Thought for today: The “bootstraps” myth

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From the professor’s desk:

In our culture, we often label people as “unambitious” or “unmotivated,” as if self-will is the only driver of success. And when we speak of structural obstacles, we risk being labeled as “lazy” or “complainers.”

We like to think that everyone has an equal chance in America, that we play on an even field. We like to think our successes are due to our own merit. We often forget that we stand on the shoulders of those who came before us, and that we enjoy advantages in some areas of our lives that we didn’t earn by our own effort.

Recognizing our privilege can feel threatening. Compassion can be difficult.

You may have heard the cliché about “pulling yourself up by your own bootstraps.” It’s an old analogy, and the origins aren’t familiar to most people today. It dates back to a time when a person needed assistance in putting on and taking off boots. If you were a peasant, for example a farmer, your boots would have flaps hanging down on each side, that looked rather like puppy-dog ears. You would use these “bootstraps” to pull your boots on, then later you’d use a “boot jack” to take them off.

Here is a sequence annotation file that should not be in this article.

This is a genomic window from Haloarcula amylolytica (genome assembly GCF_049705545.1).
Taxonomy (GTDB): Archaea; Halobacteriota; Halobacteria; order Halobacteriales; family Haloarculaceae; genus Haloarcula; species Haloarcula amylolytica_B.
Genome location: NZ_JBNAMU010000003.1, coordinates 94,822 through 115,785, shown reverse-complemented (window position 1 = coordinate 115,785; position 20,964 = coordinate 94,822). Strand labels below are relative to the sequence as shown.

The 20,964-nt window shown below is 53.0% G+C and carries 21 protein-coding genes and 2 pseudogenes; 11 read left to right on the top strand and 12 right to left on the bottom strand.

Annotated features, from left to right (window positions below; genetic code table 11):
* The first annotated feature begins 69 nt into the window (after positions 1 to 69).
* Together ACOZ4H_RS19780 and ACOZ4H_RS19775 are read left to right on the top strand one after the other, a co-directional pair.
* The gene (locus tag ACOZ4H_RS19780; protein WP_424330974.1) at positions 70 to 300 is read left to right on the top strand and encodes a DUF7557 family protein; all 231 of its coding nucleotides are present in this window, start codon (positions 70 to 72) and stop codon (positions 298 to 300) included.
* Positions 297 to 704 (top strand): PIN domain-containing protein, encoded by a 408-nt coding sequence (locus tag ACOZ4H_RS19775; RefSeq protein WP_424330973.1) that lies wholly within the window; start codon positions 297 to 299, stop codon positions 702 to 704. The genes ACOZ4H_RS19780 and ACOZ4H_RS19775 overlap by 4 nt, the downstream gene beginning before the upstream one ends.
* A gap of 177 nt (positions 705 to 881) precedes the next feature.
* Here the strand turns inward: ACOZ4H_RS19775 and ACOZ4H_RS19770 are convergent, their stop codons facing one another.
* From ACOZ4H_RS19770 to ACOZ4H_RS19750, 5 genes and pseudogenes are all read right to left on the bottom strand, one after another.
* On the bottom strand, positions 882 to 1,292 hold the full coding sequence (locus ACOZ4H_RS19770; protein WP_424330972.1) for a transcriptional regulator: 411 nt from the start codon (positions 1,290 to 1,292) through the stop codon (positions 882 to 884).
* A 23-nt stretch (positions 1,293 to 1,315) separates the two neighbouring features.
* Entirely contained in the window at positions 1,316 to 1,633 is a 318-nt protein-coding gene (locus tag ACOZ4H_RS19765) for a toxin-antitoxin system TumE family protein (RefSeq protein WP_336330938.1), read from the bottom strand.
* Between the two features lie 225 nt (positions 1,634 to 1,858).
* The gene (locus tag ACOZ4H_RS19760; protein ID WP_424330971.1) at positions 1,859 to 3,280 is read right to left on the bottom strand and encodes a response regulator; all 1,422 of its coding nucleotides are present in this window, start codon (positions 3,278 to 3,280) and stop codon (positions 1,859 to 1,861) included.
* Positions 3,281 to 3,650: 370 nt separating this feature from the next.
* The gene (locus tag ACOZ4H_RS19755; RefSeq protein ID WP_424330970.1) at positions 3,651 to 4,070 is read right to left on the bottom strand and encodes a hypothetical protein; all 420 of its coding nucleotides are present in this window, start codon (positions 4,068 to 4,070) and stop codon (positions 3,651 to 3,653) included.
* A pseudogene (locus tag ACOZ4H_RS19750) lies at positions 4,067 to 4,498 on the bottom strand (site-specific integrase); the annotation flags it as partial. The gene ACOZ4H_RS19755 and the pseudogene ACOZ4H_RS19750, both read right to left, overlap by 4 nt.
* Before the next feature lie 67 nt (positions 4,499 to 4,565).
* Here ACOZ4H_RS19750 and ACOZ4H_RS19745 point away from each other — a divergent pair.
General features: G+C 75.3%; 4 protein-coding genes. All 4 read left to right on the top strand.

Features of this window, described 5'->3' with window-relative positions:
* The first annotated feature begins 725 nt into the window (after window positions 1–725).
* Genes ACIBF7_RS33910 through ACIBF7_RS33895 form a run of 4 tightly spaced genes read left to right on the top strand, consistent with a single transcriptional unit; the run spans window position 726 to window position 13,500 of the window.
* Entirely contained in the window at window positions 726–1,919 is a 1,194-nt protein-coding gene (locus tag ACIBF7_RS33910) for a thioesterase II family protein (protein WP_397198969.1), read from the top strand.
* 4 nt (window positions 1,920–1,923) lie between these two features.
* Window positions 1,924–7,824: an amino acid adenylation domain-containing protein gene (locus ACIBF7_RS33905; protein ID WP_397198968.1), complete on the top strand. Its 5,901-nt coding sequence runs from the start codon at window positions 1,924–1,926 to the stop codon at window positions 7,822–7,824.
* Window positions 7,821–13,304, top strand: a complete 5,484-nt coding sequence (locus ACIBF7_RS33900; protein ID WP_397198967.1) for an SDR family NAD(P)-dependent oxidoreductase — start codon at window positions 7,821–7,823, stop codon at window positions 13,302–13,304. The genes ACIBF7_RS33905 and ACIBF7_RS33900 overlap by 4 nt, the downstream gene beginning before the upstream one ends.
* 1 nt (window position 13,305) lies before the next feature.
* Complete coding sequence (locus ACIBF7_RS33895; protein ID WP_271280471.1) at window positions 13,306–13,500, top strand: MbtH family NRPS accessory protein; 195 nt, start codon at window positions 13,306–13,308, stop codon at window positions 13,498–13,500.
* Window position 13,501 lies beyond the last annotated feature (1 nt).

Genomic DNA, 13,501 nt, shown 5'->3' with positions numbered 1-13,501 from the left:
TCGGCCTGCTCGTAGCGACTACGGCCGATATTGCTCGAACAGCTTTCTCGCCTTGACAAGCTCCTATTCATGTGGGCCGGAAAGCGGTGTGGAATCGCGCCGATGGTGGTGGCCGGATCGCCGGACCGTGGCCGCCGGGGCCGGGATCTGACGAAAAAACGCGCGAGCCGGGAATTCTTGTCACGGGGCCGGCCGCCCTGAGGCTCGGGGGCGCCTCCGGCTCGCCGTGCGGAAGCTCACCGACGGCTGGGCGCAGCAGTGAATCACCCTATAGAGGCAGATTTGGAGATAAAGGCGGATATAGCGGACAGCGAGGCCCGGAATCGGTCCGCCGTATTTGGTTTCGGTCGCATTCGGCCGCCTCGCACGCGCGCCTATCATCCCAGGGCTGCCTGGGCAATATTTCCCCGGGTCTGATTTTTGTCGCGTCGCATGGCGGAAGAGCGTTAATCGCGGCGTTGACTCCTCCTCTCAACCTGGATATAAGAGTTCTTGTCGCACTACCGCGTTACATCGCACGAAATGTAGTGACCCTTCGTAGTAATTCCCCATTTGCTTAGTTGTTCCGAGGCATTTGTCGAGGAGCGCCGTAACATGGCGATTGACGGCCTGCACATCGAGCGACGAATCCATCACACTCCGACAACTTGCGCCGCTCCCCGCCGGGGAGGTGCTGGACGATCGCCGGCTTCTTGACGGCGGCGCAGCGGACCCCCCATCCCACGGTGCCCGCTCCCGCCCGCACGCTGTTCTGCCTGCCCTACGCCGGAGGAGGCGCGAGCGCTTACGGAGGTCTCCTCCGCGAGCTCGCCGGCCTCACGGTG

Bootstraps still exit today in this form (you may have these on some of your own shoes and boots):

The Origins of the Phrase “Pull Yourself Up By Your Bootstraps” – Useless  Etymology

“Pulling yourself up by your own bootstraps” means living independently and taking responsibility for yourself, not expecting any assistance from others. It can be a useful idea – as long as we remember that not everyone has boots, let alone bootstraps. The tools for success are not readily available to all of us.

Let’s cultivate compassion today. Let’s remember that we live in community with others.

Dr. Hamel

Teacher tales: It’s not (only) about motivation